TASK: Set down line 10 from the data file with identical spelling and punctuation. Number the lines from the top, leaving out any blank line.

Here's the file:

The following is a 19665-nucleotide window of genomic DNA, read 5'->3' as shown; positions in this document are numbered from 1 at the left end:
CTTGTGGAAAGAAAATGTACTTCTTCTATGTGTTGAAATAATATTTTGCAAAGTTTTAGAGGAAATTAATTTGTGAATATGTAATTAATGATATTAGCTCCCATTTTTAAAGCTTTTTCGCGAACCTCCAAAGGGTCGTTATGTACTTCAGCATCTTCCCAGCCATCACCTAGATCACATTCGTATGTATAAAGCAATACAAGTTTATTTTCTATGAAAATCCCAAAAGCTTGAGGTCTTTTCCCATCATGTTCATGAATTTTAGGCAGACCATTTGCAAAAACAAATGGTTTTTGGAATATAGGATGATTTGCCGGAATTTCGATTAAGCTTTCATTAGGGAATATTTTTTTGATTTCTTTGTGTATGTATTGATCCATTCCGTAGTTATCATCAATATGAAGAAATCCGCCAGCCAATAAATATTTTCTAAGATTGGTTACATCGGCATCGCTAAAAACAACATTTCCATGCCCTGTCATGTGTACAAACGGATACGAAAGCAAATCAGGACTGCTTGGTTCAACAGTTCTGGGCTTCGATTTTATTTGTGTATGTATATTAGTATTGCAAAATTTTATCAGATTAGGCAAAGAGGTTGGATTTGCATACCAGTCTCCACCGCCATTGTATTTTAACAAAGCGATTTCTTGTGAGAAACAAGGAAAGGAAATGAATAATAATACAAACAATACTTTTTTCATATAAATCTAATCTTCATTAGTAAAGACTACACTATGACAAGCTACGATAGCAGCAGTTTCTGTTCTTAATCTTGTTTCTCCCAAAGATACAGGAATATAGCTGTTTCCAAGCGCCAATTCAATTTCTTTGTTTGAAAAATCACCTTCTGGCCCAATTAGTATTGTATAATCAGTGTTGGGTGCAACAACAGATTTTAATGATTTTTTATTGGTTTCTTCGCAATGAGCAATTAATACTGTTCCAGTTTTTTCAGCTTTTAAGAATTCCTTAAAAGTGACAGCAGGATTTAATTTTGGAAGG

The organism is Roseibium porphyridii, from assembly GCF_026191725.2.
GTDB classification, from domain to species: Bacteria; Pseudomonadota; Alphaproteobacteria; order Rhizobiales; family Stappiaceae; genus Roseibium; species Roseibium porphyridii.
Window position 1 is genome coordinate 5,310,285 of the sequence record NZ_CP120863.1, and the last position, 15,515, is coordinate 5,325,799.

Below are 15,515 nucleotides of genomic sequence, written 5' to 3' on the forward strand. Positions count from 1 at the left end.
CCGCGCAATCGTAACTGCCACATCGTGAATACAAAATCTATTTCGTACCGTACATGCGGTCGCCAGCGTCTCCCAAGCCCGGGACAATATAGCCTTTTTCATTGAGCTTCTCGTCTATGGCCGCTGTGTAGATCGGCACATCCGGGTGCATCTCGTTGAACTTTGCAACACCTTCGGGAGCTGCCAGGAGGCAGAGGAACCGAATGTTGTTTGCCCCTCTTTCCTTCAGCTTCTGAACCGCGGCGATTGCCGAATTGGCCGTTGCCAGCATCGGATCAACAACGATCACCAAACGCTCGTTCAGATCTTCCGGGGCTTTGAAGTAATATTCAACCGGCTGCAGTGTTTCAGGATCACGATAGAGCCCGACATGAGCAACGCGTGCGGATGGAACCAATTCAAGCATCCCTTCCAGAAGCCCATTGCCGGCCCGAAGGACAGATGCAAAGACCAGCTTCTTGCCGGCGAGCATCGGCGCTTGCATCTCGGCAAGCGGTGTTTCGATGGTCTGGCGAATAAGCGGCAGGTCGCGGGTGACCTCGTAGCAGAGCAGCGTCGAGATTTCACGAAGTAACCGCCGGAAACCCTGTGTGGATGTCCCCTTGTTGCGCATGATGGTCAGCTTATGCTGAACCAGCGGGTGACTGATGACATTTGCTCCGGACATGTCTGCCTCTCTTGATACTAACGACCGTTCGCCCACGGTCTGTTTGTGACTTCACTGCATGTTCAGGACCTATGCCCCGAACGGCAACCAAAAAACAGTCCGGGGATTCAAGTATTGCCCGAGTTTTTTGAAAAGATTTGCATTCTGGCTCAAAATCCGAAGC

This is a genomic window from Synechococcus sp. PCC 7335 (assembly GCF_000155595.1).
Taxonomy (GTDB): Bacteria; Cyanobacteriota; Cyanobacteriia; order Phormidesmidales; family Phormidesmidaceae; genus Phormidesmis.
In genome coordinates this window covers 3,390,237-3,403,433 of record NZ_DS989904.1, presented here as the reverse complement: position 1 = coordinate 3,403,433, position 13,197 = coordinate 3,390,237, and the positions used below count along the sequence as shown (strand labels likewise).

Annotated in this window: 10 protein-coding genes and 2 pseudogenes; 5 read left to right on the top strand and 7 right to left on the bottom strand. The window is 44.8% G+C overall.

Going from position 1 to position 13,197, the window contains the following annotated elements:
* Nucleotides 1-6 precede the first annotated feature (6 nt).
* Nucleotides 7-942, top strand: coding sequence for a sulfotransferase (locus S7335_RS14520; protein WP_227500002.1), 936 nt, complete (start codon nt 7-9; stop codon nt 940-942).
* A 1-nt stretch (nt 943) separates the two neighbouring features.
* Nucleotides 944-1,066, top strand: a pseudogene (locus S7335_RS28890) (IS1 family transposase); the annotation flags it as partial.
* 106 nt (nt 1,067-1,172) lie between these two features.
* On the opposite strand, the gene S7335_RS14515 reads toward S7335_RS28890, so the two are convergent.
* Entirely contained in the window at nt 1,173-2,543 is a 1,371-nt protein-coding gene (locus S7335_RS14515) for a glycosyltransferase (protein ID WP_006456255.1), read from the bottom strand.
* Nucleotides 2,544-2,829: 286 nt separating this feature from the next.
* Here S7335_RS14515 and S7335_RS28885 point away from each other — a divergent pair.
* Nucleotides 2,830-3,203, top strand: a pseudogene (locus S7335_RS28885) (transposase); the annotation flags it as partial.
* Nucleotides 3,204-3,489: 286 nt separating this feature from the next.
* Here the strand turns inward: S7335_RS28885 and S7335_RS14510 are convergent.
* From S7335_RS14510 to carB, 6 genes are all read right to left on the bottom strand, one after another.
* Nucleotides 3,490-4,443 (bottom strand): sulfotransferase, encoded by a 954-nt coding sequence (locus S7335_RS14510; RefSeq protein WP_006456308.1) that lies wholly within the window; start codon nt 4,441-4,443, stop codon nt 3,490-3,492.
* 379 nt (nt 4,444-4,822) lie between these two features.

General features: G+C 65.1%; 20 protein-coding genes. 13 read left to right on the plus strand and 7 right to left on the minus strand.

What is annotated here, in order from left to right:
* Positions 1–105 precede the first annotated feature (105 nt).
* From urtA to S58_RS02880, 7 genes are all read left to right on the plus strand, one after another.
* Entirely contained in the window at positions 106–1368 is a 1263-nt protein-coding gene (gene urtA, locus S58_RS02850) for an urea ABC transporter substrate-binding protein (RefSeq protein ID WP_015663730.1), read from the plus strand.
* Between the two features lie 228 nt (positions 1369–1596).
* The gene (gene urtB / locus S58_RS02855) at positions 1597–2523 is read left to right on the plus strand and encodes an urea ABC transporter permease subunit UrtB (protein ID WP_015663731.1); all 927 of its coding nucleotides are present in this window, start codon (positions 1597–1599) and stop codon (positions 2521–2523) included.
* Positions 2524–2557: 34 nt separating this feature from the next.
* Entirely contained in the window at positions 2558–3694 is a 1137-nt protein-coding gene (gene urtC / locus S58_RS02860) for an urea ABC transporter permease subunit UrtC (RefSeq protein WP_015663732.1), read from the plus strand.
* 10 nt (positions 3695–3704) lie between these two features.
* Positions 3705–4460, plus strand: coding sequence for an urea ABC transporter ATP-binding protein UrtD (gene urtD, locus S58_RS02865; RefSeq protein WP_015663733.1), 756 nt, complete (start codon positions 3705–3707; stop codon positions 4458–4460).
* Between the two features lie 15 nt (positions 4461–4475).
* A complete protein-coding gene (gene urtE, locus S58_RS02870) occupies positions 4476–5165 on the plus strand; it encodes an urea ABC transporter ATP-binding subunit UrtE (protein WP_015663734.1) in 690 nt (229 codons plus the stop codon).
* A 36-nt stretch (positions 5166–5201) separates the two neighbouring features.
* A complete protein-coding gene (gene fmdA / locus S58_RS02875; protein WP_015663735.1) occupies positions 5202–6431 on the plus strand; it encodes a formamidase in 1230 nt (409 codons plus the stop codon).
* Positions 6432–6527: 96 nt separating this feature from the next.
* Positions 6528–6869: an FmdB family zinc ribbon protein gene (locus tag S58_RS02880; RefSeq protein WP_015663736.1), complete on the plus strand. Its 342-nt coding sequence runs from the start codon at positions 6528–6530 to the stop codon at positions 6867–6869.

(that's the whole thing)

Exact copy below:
In genome coordinates this window covers 3,390,237-3,403,433 of record NZ_DS989904.1, presented here as the reverse complement: position 1 = coordinate 3,403,433, position 13,197 = coordinate 3,390,237, and the positions used below count along the sequence as shown (strand labels likewise).